The main reaction to trauma in the remedy – Helleborus Niger – is a type of regression shown in difficult comprehension and a marked indifference to the environment. This could have been triggered by a withdrawal of affection by the main caregiver at a time of great preoccupation and disruption in a regular routine.

Surprisingly, the Helleborus patient is better for occupation and may be suffering from the suspension of schoolwork which the parents cannot provide in the same way. This patient is lacking in any type of ability to enjoy life due to an overwhelming feeling of powerlessness.

There are many other homeopathic remedies which could act in a case wounded in this way by a sudden curtailment in certainties which, leading up to that time, had been relied upon to maintain the status quo to define their identity. Specific ones which come to mind are:

  1. Bismuth Subnitricum – the child (or regressed adult) wants to be held by the hand.
  2. Borax Venenata – there is a history of difficult individuation. A possible concomitant is a fear of being contaminated by some infectious disease.
  3. Capsicum Annuum – the patient pines away with homesickness and longing for others (this resembles the mental state of Aurum Metallicum).
  4. Oxytocin (in potency) is a remedy where, in such extreme situations, the patient is propelled into a marked state of anxiety and inability to connect with others. The remedy assists the patient in recognising to whom they should gravitate and to whom they should not when needing support. This remedy is a sarcode and can be given in its own right or to support another remedy collaterally.

There is also a cluster of remedies known as ‘the matridionial remedies’ which are deeply connected to the birthing and bonding experience. They could certainly be indicated at this time when a rupture at source has taken place and symbiosis between the parent/carer and child needs to be rekindled.

The one which mirrors the picture of the remedies which have so far been mentioned above – especially Helleborus Niger – is Placenta Humanum in its level of apathy and lack of emotional response. In this remedy, the isolation has led to a vulnerable and weepy state.

Learning has been difficult to assimilate and a sense of failure can pervade. (5) The placenta is very emblematic in the context of both nourishment and protection. Taking this remedy, the patient is empowered to step forward beyond the constraints which have been imposed on her.

My conclusion is that the road ahead may remain rocky but the bumps can be cushioned along the way as a new pattern of relating emerges from the emotional fallout of the lockdown.

Homeopathy offers this type of support in the recognition that each individual responds differently – this is very much based on the early epigenetic imprint which feeds into any ongoing traumas – individual or collective.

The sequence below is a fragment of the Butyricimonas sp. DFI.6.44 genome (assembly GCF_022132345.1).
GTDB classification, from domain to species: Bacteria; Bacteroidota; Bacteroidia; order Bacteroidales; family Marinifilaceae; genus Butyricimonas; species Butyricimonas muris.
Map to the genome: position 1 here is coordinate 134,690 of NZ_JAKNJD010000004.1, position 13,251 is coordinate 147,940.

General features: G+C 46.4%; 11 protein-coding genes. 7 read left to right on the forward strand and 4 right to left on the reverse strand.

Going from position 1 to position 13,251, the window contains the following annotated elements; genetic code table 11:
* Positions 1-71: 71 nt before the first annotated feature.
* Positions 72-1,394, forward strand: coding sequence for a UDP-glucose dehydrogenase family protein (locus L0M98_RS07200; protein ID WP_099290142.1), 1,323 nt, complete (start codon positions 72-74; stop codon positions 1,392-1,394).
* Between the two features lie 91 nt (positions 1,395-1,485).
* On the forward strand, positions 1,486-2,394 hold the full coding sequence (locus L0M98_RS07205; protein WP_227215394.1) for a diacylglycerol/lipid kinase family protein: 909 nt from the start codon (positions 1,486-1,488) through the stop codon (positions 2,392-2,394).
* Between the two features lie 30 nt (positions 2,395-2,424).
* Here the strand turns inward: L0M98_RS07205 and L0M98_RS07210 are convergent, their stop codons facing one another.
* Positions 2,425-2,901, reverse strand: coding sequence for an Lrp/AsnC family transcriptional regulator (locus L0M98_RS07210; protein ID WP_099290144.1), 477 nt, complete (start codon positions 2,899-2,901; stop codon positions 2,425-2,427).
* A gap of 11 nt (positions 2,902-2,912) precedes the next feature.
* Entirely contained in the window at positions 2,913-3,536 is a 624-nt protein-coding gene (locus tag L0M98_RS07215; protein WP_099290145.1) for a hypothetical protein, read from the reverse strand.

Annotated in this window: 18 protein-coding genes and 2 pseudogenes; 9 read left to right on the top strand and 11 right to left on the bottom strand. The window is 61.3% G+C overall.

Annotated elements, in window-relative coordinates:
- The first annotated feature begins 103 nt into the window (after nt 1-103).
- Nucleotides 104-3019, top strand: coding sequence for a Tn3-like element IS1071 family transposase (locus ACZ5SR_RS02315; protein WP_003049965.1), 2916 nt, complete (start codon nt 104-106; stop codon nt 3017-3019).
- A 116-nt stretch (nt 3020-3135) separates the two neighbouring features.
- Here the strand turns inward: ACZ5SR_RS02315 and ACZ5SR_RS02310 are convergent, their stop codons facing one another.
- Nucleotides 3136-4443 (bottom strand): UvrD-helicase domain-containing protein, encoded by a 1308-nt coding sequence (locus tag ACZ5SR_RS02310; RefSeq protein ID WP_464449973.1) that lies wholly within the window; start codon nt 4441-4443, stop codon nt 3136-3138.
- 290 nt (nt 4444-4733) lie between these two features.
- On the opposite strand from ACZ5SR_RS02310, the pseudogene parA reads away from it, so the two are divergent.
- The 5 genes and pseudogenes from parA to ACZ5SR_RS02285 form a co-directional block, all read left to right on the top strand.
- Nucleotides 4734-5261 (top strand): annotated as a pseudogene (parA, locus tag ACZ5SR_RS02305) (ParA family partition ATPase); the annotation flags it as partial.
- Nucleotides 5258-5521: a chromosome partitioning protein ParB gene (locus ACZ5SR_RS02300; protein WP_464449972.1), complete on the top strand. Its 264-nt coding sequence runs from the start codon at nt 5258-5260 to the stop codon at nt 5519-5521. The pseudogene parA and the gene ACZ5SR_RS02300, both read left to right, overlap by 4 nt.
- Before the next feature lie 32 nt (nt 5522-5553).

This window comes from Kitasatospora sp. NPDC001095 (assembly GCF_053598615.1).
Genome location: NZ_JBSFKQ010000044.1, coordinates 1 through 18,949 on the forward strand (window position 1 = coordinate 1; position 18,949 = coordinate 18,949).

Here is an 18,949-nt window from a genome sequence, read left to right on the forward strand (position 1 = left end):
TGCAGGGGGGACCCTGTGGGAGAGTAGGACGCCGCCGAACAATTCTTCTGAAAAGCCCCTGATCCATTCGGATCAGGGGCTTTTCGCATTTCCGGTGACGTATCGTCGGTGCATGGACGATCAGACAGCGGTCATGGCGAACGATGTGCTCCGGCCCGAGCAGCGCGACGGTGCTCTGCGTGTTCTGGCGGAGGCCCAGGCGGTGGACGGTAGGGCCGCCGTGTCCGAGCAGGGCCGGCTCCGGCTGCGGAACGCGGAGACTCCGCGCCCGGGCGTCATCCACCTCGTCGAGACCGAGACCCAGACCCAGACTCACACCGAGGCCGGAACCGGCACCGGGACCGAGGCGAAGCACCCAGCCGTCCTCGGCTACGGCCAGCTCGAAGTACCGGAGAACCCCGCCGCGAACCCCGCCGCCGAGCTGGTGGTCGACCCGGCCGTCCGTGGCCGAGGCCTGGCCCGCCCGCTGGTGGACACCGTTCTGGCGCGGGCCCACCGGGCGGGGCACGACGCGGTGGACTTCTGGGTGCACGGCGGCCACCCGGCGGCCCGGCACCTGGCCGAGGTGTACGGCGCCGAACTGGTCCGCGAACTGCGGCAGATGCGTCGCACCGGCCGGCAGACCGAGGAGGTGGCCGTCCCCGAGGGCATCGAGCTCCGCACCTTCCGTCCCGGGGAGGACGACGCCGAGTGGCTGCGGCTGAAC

They act to bring out the raw and ‘uncompensated’ vulnerability which lies dormant until such times of global threat. That which is left behind in its long-term wake will inevitably continue to unravel for years to come in what is being increasingly described as ‘the new normal’.

(This is the fourth in a series of blogs which I have created since the outbreak of the pandemic and subsequent lockdown. At this stage, a fluidity has arisen between the different blogs so I recommend the reader refers to them in case of any overlapping material which could be relevant in the context of the specific subject in this article.)


  1. Sharkey, Lauren, 2019; ‘What Does It Mean to be Touch Starved?’,
  2. C. Walker, et. al, 2017; ‘C-Tactile Afferents: Cutaneous Mediators of Oxytocin Release during Affiliative Tactile Interactions?’ Neuropeptides Epub. vol 64, pp 27-38.
  3. Adalian, Elizabeth, 2017; ‘Touching Base with Trauma – Reaching Across the Generations – a Three-Dimensional Homeopathic Perspective’, Writersworld.
  4. Adalian, Elizabeth, September 2014, ‘The Missing Equation: Transgenerational Trauma’,
  5. Kathy Biggs, Linda Gwillim, 2000; ‘Placenta Humanum (Welsh)’, Welsh School of Homeopathy.

About the author

Elizabeth Adalian

Elizabeth Adalian has been in homeopathic practice for thirty years. She has practised and taught extensively in the UK and overseas, including Ethiopia, the Middle East, North Africa, Turkey, and in Europe. She was formerly a team leader at a homeopathic teaching college in Zagreb, Croatia, overseeing an academic course to support the community in their war recovery. As a result of this work, she developed a special interest in treating trauma, whether due to war or other contributing factors. Elizabeth has written numerous articles on homeopathy, with topics ranging from autism to insomnia. She is a former member of the editorial team of 'Homeopathy in Practice' - the journal of the Alliance of Registered Homeopaths. She is well known for her extensive knowledge of the remedies, especially the lesser known ones, revealing their value for modern day health challenges.


  • Thanks Elizabeth for yet another valuable insight into some of the issues raised by the current situation and also for highlighting some of the lesser-known remedies that can easily be overlooked as treatment suggestions.

  • One of the best article I’ve read in a long time. Thanks a lot mam for your wonderful insight into this topic and emphasis on various remedies.